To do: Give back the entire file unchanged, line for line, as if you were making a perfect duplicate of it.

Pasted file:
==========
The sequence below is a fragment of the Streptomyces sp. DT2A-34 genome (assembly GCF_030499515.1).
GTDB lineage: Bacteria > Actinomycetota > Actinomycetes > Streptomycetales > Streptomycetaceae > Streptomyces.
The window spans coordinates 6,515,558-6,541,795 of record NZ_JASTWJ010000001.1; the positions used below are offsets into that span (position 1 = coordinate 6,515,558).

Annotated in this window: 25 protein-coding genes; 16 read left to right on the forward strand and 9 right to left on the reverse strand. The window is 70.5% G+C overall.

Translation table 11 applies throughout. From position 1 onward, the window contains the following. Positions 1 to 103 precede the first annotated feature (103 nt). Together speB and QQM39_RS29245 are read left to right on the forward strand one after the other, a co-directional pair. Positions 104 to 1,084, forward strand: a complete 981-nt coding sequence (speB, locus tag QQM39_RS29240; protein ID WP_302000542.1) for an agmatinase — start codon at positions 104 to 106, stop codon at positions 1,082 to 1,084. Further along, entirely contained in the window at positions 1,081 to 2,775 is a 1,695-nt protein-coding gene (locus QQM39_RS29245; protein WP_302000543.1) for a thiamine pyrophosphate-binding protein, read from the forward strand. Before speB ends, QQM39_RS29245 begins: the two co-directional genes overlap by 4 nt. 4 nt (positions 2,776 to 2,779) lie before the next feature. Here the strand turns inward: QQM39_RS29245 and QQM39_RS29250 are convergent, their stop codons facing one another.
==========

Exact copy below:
The sequence below is a fragment of the Streptomyces sp. DT2A-34 genome (assembly GCF_030499515.1).
GTDB lineage: Bacteria > Actinomycetota > Actinomycetes > Streptomycetales > Streptomycetaceae > Streptomyces.
The window spans coordinates 6,515,558-6,541,795 of record NZ_JASTWJ010000001.1; the positions used below are offsets into that span (position 1 = coordinate 6,515,558).

Annotated in this window: 25 protein-coding genes; 16 read left to right on the forward strand and 9 right to left on the reverse strand. The window is 70.5% G+C overall.

Translation table 11 applies throughout. From position 1 onward, the window contains the following. Positions 1 to 103 precede the first annotated feature (103 nt). Together speB and QQM39_RS29245 are read left to right on the forward strand one after the other, a co-directional pair. Positions 104 to 1,084, forward strand: a complete 981-nt coding sequence (speB, locus tag QQM39_RS29240; protein ID WP_302000542.1) for an agmatinase — start codon at positions 104 to 106, stop codon at positions 1,082 to 1,084. Further along, entirely contained in the window at positions 1,081 to 2,775 is a 1,695-nt protein-coding gene (locus QQM39_RS29245; protein WP_302000543.1) for a thiamine pyrophosphate-binding protein, read from the forward strand. Before speB ends, QQM39_RS29245 begins: the two co-directional genes overlap by 4 nt. 4 nt (positions 2,776 to 2,779) lie before the next feature. Here the strand turns inward: QQM39_RS29245 and QQM39_RS29250 are convergent, their stop codons facing one another.